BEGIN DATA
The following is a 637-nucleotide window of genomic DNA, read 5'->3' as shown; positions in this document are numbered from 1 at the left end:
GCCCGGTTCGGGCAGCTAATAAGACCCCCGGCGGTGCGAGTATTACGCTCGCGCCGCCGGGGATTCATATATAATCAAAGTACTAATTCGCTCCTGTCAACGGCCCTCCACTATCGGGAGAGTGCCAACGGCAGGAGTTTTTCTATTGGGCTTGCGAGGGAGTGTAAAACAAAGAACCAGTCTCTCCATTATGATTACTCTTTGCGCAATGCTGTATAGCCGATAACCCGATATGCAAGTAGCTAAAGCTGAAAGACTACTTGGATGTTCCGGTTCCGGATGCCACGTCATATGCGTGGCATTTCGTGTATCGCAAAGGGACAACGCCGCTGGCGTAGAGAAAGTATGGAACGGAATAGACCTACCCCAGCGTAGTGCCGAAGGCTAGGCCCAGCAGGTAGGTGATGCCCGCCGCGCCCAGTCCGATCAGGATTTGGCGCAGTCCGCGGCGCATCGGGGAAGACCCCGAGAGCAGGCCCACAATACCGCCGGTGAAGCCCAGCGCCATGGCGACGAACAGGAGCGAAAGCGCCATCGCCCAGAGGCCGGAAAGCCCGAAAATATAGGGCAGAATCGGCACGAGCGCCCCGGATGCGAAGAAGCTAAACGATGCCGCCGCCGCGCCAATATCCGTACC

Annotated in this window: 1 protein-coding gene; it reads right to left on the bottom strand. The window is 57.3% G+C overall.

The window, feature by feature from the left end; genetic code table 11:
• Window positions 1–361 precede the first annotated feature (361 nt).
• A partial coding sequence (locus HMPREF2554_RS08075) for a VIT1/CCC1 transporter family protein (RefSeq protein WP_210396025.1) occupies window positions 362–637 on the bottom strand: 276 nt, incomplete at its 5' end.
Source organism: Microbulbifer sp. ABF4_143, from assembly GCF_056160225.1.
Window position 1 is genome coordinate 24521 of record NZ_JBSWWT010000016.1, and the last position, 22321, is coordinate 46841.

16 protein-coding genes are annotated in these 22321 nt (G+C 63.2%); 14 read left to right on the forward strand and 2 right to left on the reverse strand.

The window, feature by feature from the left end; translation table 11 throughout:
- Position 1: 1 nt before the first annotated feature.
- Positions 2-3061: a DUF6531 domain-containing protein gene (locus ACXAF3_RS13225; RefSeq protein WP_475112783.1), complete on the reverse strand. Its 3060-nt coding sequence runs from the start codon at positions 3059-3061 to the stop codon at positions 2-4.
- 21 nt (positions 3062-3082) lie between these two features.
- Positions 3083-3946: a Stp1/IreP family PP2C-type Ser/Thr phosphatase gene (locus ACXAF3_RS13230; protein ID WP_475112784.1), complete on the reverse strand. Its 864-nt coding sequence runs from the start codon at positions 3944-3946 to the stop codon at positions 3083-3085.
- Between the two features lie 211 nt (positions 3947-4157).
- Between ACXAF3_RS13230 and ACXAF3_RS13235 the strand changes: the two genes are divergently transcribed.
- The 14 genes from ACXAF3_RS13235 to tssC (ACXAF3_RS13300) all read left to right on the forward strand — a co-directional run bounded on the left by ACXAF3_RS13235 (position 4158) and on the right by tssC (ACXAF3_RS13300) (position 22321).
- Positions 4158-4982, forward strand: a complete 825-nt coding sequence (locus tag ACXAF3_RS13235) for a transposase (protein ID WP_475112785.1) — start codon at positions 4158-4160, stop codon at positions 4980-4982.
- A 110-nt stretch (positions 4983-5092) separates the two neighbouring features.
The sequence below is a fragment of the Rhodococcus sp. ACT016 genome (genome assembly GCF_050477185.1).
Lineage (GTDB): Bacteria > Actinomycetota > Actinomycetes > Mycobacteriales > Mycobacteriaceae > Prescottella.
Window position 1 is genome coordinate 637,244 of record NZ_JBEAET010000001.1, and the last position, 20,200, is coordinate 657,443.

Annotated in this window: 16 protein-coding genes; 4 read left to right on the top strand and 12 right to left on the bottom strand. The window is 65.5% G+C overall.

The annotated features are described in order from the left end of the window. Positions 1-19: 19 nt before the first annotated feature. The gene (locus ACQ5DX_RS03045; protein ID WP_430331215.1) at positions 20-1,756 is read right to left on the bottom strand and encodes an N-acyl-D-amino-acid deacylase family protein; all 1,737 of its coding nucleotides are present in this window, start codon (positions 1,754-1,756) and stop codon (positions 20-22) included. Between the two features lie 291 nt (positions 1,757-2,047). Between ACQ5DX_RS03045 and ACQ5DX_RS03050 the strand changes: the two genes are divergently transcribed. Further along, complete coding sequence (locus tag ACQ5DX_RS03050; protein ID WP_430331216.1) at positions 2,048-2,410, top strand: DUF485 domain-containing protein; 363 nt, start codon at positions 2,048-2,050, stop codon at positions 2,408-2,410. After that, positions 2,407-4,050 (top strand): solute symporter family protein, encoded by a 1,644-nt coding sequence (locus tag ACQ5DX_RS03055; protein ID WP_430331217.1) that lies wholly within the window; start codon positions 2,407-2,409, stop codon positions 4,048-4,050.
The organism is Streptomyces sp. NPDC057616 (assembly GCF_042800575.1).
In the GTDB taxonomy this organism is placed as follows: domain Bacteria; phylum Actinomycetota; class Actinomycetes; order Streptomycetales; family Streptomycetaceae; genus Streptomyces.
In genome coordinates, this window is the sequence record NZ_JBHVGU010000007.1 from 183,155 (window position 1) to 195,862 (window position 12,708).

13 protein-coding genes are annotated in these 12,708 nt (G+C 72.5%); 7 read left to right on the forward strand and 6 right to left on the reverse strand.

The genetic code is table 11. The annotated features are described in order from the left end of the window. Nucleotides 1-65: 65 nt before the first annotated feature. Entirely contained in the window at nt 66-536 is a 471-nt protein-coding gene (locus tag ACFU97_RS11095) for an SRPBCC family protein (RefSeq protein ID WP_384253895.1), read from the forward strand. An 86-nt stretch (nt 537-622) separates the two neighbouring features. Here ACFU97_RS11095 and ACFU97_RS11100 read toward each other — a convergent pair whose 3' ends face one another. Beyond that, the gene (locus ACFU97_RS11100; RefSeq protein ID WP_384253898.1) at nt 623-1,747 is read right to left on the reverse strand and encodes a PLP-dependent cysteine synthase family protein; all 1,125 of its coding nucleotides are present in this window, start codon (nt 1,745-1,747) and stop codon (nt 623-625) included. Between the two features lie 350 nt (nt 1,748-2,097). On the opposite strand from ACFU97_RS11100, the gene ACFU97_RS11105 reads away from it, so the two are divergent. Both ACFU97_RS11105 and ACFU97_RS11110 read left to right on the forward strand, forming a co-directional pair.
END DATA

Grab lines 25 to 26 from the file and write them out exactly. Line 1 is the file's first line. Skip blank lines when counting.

The organism is Streptomyces sp. NPDC057616 (assembly GCF_042800575.1).
In the GTDB taxonomy this organism is placed as follows: domain Bacteria; phylum Actinomycetota; class Actinomycetes; order Streptomycetales; family Streptomycetaceae; genus Streptomyces.